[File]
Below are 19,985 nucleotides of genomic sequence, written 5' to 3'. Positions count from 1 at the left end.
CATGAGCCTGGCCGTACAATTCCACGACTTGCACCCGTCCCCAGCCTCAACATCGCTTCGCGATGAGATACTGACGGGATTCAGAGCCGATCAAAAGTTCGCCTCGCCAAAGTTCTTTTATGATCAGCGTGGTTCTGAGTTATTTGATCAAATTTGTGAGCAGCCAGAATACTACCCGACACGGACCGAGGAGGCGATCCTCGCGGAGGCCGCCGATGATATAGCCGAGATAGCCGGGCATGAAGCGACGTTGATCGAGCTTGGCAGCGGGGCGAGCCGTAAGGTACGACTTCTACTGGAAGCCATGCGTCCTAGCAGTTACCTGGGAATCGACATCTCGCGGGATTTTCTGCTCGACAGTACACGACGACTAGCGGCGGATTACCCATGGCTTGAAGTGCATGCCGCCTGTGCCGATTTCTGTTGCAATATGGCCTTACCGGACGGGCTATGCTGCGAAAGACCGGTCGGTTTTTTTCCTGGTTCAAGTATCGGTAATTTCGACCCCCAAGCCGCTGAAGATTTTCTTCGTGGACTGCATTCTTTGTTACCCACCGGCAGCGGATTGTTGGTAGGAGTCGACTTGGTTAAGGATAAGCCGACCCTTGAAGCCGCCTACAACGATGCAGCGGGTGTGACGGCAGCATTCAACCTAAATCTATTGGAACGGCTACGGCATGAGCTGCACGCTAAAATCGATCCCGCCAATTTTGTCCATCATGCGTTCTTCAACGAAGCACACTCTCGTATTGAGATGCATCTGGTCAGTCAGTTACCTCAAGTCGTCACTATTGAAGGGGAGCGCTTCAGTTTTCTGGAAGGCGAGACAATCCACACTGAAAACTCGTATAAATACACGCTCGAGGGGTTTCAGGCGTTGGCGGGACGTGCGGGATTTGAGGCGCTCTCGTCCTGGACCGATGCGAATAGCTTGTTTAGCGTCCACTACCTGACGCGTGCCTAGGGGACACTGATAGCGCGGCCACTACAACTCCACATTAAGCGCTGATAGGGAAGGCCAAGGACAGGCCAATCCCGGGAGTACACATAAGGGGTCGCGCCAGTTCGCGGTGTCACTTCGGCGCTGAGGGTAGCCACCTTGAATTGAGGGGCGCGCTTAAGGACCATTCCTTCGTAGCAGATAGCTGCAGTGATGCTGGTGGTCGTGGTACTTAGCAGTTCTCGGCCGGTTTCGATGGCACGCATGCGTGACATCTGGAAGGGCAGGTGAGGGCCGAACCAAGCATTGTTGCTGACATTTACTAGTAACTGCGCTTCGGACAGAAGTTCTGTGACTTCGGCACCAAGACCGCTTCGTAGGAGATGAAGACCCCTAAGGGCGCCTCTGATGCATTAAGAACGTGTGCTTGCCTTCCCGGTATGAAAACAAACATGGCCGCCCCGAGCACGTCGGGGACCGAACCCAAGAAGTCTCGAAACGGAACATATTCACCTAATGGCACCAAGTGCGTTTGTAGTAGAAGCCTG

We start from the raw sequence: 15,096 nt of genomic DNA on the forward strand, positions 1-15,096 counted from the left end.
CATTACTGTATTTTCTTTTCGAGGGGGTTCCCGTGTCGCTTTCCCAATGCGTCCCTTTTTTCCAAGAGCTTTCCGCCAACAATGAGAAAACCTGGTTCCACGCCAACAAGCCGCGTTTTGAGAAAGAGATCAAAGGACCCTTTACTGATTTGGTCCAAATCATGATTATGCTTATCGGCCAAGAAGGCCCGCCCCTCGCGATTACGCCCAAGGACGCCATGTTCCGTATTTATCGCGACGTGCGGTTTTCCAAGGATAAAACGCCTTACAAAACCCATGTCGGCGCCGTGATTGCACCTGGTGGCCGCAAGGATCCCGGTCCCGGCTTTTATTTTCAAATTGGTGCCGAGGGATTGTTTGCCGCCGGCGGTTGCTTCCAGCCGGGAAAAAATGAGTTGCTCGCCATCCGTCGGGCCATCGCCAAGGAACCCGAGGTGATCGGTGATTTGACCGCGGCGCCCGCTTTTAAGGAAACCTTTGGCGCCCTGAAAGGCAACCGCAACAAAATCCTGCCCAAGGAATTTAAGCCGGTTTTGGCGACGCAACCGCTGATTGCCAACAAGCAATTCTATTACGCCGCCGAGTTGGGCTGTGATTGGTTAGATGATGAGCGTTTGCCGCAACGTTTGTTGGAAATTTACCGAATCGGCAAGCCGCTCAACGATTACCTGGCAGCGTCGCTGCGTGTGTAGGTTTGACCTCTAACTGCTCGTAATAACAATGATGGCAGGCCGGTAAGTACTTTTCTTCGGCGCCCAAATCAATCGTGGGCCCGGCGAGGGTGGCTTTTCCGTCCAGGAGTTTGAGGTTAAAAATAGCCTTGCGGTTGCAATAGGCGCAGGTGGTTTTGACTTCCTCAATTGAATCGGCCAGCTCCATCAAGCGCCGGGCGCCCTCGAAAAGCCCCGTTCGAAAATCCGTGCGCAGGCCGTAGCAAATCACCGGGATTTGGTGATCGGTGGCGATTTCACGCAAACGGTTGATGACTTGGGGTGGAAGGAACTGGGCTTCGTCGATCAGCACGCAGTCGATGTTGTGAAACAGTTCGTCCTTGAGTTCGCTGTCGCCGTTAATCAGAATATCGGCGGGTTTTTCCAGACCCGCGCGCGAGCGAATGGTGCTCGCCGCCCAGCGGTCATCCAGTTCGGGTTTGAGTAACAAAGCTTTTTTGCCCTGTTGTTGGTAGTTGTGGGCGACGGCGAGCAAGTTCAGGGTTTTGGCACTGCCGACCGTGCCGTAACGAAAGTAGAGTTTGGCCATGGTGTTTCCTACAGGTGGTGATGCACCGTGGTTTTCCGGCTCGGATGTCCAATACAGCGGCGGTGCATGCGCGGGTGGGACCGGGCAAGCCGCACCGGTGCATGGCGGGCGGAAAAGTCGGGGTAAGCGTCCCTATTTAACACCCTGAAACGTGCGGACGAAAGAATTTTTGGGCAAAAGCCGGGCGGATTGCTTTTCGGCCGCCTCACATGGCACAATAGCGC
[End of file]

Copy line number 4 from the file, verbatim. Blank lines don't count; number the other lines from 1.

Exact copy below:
CATTACTGTATTTTCTTTTCGAGGGGGTTCCCGTGTCGCTTTCCCAATGCGTCCCTTTTTTCCAAGAGCTTTCCGCCAACAATGAGAAAACCTGGTTCCACGCCAACAAGCCGCGTTTTGAGAAAGAGATCAAAGGACCCTTTACTGATTTGGTCCAAATCATGATTATGCTTATCGGCCAAGAAGGCCCGCCCCTCGCGATTACGCCCAAGGACGCCATGTTCCGTATTTATCGCGACGTGCGGTTTTCCAAGGATAAAACGCCTTACAAAACCCATGTCGGCGCCGTGATTGCACCTGGTGGCCGCAAGGATCCCGGTCCCGGCTTTTATTTTCAAATTGGTGCCGAGGGATTGTTTGCCGCCGGCGGTTGCTTCCAGCCGGGAAAAAATGAGTTGCTCGCCATCCGTCGGGCCATCGCCAAGGAACCCGAGGTGATCGGTGATTTGACCGCGGCGCCCGCTTTTAAGGAAACCTTTGGCGCCCTGAAAGGCAACCGCAACAAAATCCTGCCCAAGGAATTTAAGCCGGTTTTGGCGACGCAACCGCTGATTGCCAACAAGCAATTCTATTACGCCGCCGAGTTGGGCTGTGATTGGTTAGATGATGAGCGTTTGCCGCAACGTTTGTTGGAAATTTACCGAATCGGCAAGCCGCTCAACGATTACCTGGCAGCGTCGCTGCGTGTGTAGGTTTGACCTCTAACTGCTCGTAATAACAATGATGGCAGGCCGGTAAGTACTTTTCTTCGGCGCCCAAATCAATCGTGGGCCCGGCGAGGGTGGCTTTTCCGTCCAGGAGTTTGAGGTTAAAAATAGCCTTGCGGTTGCAATAGGCGCAGGTGGTTTTGACTTCCTCAATTGAATCGGCCAGCTCCATCAAGCGCCGGGCGCCCTCGAAAAGCCCCGTTCGAAAATCCGTGCGCAGGCCGTAGCAAATCACCGGGATTTGGTGATCGGTGGCGATTTCACGCAAACGGTTGATGACTTGGGGTGGAAGGAACTGGGCTTCGTCGATCAGCACGCAGTCGATGTTGTGAAACAGTTCGTCCTTGAGTTCGCTGTCGCCGTTAATCAGAATATCGGCGGGTTTTTCCAGACCCGCGCGCGAGCGAATGGTGCTCGCCGCCCAGCGGTCATCCAGTTCGGGTTTGAGTAACAAAGCTTTTTTGCCCTGTTGTTGGTAGTTGTGGGCGACGGCGAGCAAGTTCAGGGTTTTGGCACTGCCGACCGTGCCGTAACGAAAGTAGAGTTTGGCCATGGTGTTTCCTACAGGTGGTGATGCACCGTGGTTTTCCGGCTCGGATGTCCAATACAGCGGCGGTGCATGCGCGGGTGGGACCGGGCAAGCCGCACCGGTGCATGGCGGGCGGAAAAGTCGGGGTAAGCGTCCCTATTTAACACCCTGAAACGTGCGGACGAAAGAATTTTTGGGCAAAAGCCGGGCGGATTGCTTTTCGGCCGCCTCACATGGCACAATAGCGC